Tuesday, September 12, 2017
Not long ago I discovered that there were plans to reintroduce the Studebaker nameplate in 2004. The Avanti Motor Corporation acquired the rights to use the Studebaker name on a large luxury sport utility vehicle, the XUV.
The XUV was the vision of Michael Kelly, an entrepreneur with one-time business interests in auto body shops, van conversions, ethanol fuel additives, Mexico resorts, raceways and family fun parks. He bought the Avanti Motor Corporation in 1986, sold it in 1988, and bought it again in 2001.
The Studebaker XUV was introduced to the public at the Chicago Auto Show on Feb. 13, 2003. The XUV was posed by some rugged-looking rocks in a small Avanti Motor Corporation display. The vehicle was a last ditch attempt by the struggling Avanti Motor Corporation to cash in on the booming SUV market.
The company brochures stated that it was, "the first Studebaker produced in 37 years, it boasts an unbeatable blend of tradition and technology. The Studebaker XUV (which stands for “Xtreme Utility Vehicle”) has a starting price of $75,000 and includes many luxury features. The XUV is the first vehicle of its kind to offer rear sliding doors, and it comes standard with a retractable rear top that completely opens up the back of the vehicle."
"This is not your ordinary SUV. Our Studebaker XUV is a vehicle for those who want to drive and experience something different," said Vice President of Sales and Marketing for the Avanti Motor Corporation Gwen Beem. "During the first model year we expect to produce approximately 150 of these vehicles. The Studebaker XUV provides a great mix of functionality and unique style."
The company planned to build the Avanti Studebaker XUV on a Ford Super Duty pickup frame. The XUV was supposed to be powered by either a 310hp version of the Ford 6.8L Triton V-10 or a 325hp version of the 6.0L Ford Power Stroke diesel. As far as I could find out, there was never a drivable prototype produced. The Chicago Auto Show vehicle was a non-operational mule with no interior.
Production of the Studebaker XUV hit a snag almost immediately. When they introduced the vehicle at the Chicago Auto Show, GM noticed it's similarity to the GM owned Hummer H2. They took the Avanti Motor Corporation to court, seeking a permanent injunction barring it from producing a sport-utility similar to GM's highly recognizable Hummer H2. "GM won't allow others to profit from and capitalize upon the enormous popularity and goodwill developed in the Hummer H2 by copying its trade dress," said Chuck Ellerbrock, the GM trademark attorney who managed the litigation. The case was settled out of court with Avanti agreeing to make minor changes to the Studebaker. The lawsuit generated quite a bit of free publicity, but the XUV never got beyond the prototype stage.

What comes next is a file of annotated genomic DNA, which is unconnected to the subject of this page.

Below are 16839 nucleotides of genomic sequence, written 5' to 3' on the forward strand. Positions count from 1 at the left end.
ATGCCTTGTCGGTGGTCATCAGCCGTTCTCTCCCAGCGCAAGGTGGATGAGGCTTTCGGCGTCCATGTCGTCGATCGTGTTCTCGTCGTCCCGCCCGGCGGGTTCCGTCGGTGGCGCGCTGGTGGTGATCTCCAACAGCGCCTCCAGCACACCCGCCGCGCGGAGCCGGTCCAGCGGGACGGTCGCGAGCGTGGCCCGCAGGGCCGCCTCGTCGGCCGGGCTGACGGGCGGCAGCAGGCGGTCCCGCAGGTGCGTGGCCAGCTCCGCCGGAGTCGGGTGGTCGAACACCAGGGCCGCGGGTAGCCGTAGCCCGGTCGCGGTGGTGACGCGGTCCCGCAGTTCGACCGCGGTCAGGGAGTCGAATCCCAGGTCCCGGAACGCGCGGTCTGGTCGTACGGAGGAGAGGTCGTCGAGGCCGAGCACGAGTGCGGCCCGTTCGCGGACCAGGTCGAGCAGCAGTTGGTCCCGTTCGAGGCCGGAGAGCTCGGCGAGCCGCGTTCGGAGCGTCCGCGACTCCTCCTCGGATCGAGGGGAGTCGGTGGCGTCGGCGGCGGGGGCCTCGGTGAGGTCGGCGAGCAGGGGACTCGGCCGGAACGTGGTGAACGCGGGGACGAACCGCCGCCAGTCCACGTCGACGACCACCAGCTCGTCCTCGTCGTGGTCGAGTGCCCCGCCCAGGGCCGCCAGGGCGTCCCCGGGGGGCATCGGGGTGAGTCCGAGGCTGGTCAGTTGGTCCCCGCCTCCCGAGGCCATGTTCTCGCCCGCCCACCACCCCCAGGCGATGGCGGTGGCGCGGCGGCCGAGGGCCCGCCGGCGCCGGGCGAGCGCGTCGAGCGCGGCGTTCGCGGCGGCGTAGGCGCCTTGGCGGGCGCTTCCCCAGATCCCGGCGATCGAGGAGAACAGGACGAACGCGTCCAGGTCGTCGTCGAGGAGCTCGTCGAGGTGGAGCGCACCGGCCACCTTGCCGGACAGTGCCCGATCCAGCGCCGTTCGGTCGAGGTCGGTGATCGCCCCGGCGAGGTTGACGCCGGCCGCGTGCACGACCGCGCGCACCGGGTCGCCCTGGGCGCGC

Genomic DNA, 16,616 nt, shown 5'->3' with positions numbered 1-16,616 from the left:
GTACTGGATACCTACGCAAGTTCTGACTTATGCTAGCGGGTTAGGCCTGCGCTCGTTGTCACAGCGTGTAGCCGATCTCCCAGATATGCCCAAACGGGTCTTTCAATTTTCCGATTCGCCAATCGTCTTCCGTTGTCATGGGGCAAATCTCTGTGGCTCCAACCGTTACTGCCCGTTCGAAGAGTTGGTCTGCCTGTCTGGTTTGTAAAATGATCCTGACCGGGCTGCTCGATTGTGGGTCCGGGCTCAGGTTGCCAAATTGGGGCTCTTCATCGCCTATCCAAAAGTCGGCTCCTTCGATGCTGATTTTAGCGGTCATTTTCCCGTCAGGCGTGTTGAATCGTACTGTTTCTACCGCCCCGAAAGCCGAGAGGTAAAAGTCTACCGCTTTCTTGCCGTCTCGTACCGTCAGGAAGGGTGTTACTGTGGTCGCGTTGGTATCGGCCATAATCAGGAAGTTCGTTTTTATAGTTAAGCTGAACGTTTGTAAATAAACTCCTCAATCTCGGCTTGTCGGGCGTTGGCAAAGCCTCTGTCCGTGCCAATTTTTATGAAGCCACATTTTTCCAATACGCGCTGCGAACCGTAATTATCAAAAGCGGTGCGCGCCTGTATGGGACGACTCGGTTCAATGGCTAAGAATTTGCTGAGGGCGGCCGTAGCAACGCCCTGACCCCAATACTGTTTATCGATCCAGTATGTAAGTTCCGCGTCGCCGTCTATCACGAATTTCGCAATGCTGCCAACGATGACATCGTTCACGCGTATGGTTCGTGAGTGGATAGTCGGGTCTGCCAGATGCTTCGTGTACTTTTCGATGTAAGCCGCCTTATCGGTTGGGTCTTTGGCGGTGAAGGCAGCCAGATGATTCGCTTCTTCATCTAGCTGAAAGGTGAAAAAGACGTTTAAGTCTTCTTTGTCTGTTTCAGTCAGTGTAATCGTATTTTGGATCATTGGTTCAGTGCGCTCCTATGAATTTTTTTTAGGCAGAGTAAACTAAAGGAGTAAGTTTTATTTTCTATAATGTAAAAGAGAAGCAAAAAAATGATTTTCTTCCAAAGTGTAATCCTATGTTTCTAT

On Oct. 27, 2006, Avanti Motors hosted a gala celebration for more than 200 guests to inaugurate the company's all-new manufacturing facilities in Cancun, Mexico. The nearly 100,000 sq ft Avanti industrial complex included a 65,000 sq ft production facility, a new separate building for fiberglass production, a new purpose-built CNC and engineering room with research and development areas, plus a 10,000 sq ft Avanti showroom with an upstairs area housing an Avanti/Studebaker museum and offices.
It looked like Avanti might have a new lease on life, but the owner, Michael Kelly, was arrested in December 2006 by the FBI for operating what the Justice Department alleged was a $400 million real estate Ponzi scheme. Avanti Motors folded in 2007, according to Consumer Guide Automotive. The Chicago Tribune reported that Kelly spent six years in custody before pleading guilty to a single fraud charge in December 2012.
There are rumors that one or more of the three prototypes produced might still be in existence in Cancun, Mexico. That would be an amazing barn find!